Now let’s have a look at the process I developed to help you create or redefine your welcoming strategy. To do so, you can follow the following process:

Here is a more detailed process to help you with the underlining questions that will help you deepen your thinking process.

 I. Inventory of current situation
a. What is our welcome package?
b. Do we have check-Lists?
c. Do we design a personal mentor?
d. Do we evaluate IT needs?
e. Do we celebrate?

II. Define envisioned strategy
a. What will be the best welcome package ever?
b. What will contain our check-Lists?
c. How will be the personal mentor designed?
d. What and how will we evaluate IT needs?
e. How will we celebrate?

III. Gaps analysis
a. What gaps exist between our current situation and our envisioned strategy?
b. Make a list of all the gaps between those two situations.

IV. Filling the gaps
a. What steps should we follow to fulfill the gaps?
b. What will help use filling the gaps?

V. Review
a. Are the five steps al covered?
b. Are they difficulty we did not anticipate? What can we do about it?

This may seem overwhelming to you but remember that all big thing seem difficult until they are done. Do not give up on your employees. Give them the best reasons to stay with you with the best first days and weeks at work. To be engaged they need to know that they count, not as a number on a employee list, but as a human being.

In case you want to discuss. I am always here for you!

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Congratulation! You made it and got the job. You passed all interviews and tests to finally sit behind a computer which purpose is not to search for a job anymore. You dreamed about your first day and probably had panic attacks the night before: will I arrive on time? Do I have all information necessary? Will I enjoy my job? You are all prepared and may unfortunately be the only one.

Your computer, oh dear, is not working properly. No one seems to know what to do with you? The team does not make efforts to include you…

After several discussions, I realized that some organizations, departments or teams have no clue on how to welcome their new employees. You may think that “welcome to ABC” is enough. Do you realize the impact of a bad first day or week on employee engagement?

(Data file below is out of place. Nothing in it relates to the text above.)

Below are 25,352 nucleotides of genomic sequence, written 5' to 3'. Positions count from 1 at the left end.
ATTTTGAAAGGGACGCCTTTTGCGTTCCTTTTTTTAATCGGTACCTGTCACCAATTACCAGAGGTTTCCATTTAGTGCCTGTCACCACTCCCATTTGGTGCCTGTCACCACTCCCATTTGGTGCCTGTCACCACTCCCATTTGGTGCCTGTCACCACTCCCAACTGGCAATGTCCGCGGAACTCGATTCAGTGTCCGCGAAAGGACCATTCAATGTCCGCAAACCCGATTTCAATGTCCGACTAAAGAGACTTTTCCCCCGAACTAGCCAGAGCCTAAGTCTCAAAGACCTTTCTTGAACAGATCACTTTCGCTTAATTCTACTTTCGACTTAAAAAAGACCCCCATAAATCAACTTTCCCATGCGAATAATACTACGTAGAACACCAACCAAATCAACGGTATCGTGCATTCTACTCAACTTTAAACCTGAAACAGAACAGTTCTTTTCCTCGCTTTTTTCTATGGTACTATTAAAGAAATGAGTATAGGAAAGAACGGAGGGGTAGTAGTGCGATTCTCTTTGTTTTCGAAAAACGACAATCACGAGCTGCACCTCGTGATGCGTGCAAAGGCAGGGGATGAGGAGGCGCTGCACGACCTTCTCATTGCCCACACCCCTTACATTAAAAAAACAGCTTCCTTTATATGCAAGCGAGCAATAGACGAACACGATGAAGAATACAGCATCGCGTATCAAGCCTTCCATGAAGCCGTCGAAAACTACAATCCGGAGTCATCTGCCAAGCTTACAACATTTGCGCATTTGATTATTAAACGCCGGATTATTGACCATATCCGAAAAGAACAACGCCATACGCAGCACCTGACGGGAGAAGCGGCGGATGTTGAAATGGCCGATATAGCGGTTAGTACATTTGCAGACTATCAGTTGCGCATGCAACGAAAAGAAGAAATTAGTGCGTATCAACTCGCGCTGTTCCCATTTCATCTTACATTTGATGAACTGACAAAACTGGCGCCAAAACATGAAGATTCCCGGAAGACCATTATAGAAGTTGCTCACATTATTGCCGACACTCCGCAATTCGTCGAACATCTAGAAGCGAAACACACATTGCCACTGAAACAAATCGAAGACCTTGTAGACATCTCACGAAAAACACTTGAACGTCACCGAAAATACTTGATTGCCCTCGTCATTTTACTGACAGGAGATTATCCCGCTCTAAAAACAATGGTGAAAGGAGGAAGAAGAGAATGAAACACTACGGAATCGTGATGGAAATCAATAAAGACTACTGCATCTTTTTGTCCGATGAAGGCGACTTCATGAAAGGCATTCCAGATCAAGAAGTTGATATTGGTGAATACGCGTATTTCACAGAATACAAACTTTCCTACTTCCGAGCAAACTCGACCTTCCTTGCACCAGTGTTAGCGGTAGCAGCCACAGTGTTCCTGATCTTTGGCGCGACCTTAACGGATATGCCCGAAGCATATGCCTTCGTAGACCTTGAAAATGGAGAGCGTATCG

When a new employee sees that the organization has nothing planned for him. He starts his journey with a bitter taste. He may feel unsafe, not meaningful and will therefore not be available for the work you hired him for. This is the road to disengagement and it started on the Day 1.

It is your role as an organization to welcome the new employee. For sure, he has to make some effort to integrate himself but coming in a new team can be intimidating. This is where a good welcome strategy helps both the organization and the new employee to create a good relationship.

Fortunately, there are strategies to welcome new employees and improve their adaptation to the new environment. Here are five suggested areas that you may consider developing for your welcome strategy.

Those suggestions should be monitored to your organization’s culture. Do not start having welcome lunch if your team is more into coffee breaks. Do not use Check-List if your team never uses them. Make sure to use tools and strategies that do not deviate from what you are used to. It will be easier then to prepare the Welcome Day of your new employee.

Most of the time, the organizations’ Welcome Strategy do not cover all the 5 suggested areas above. You should then consider the impact of this on the new employee. He may feel perplex because he knows he is welcomed but feels that something is missing.

Finally, the idea is to make the first days and weeks as pleasant as possible to the new employee. When building the welcoming strategy try to imagine what questions a new employee may have or the one you had as a new employee. Your goal will be to help him through the adaptation phase. An employee that feels welcomed will be more inclined to go for the extra mile for the organization.